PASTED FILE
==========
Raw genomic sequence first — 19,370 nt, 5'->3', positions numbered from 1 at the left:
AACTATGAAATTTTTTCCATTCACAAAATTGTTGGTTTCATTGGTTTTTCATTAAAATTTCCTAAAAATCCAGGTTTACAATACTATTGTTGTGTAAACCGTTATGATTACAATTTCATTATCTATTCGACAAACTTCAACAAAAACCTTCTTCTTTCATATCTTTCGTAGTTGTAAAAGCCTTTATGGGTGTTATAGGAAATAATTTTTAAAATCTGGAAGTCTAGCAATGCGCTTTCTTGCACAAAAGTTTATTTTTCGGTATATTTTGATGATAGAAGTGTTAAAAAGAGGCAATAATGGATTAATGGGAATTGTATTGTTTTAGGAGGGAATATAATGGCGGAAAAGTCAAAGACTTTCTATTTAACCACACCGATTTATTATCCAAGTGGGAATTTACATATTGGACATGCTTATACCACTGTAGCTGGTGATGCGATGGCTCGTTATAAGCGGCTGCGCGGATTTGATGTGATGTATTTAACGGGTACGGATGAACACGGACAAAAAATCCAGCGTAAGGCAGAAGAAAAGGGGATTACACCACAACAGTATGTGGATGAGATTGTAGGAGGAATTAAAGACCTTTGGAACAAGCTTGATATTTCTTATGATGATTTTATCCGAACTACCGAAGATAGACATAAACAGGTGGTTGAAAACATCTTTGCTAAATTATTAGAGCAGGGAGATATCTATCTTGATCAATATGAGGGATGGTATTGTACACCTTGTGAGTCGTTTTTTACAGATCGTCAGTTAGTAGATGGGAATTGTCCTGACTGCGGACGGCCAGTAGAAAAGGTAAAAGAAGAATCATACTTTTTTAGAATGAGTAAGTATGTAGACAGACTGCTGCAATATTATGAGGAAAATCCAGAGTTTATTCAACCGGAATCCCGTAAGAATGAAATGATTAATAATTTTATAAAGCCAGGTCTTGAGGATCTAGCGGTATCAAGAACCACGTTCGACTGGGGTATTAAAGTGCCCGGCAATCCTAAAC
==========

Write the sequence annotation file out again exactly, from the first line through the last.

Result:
Raw genomic sequence first — 19,370 nt, 5'->3', positions numbered from 1 at the left:
AACTATGAAATTTTTTCCATTCACAAAATTGTTGGTTTCATTGGTTTTTCATTAAAATTTCCTAAAAATCCAGGTTTACAATACTATTGTTGTGTAAACCGTTATGATTACAATTTCATTATCTATTCGACAAACTTCAACAAAAACCTTCTTCTTTCATATCTTTCGTAGTTGTAAAAGCCTTTATGGGTGTTATAGGAAATAATTTTTAAAATCTGGAAGTCTAGCAATGCGCTTTCTTGCACAAAAGTTTATTTTTCGGTATATTTTGATGATAGAAGTGTTAAAAAGAGGCAATAATGGATTAATGGGAATTGTATTGTTTTAGGAGGGAATATAATGGCGGAAAAGTCAAAGACTTTCTATTTAACCACACCGATTTATTATCCAAGTGGGAATTTACATATTGGACATGCTTATACCACTGTAGCTGGTGATGCGATGGCTCGTTATAAGCGGCTGCGCGGATTTGATGTGATGTATTTAACGGGTACGGATGAACACGGACAAAAAATCCAGCGTAAGGCAGAAGAAAAGGGGATTACACCACAACAGTATGTGGATGAGATTGTAGGAGGAATTAAAGACCTTTGGAACAAGCTTGATATTTCTTATGATGATTTTATCCGAACTACCGAAGATAGACATAAACAGGTGGTTGAAAACATCTTTGCTAAATTATTAGAGCAGGGAGATATCTATCTTGATCAATATGAGGGATGGTATTGTACACCTTGTGAGTCGTTTTTTACAGATCGTCAGTTAGTAGATGGGAATTGTCCTGACTGCGGACGGCCAGTAGAAAAGGTAAAAGAAGAATCATACTTTTTTAGAATGAGTAAGTATGTAGACAGACTGCTGCAATATTATGAGGAAAATCCAGAGTTTATTCAACCGGAATCCCGTAAGAATGAAATGATTAATAATTTTATAAAGCCAGGTCTTGAGGATCTAGCGGTATCAAGAACCACGTTCGACTGGGGTATTAAAGTGCCCGGCAATCCTAAAC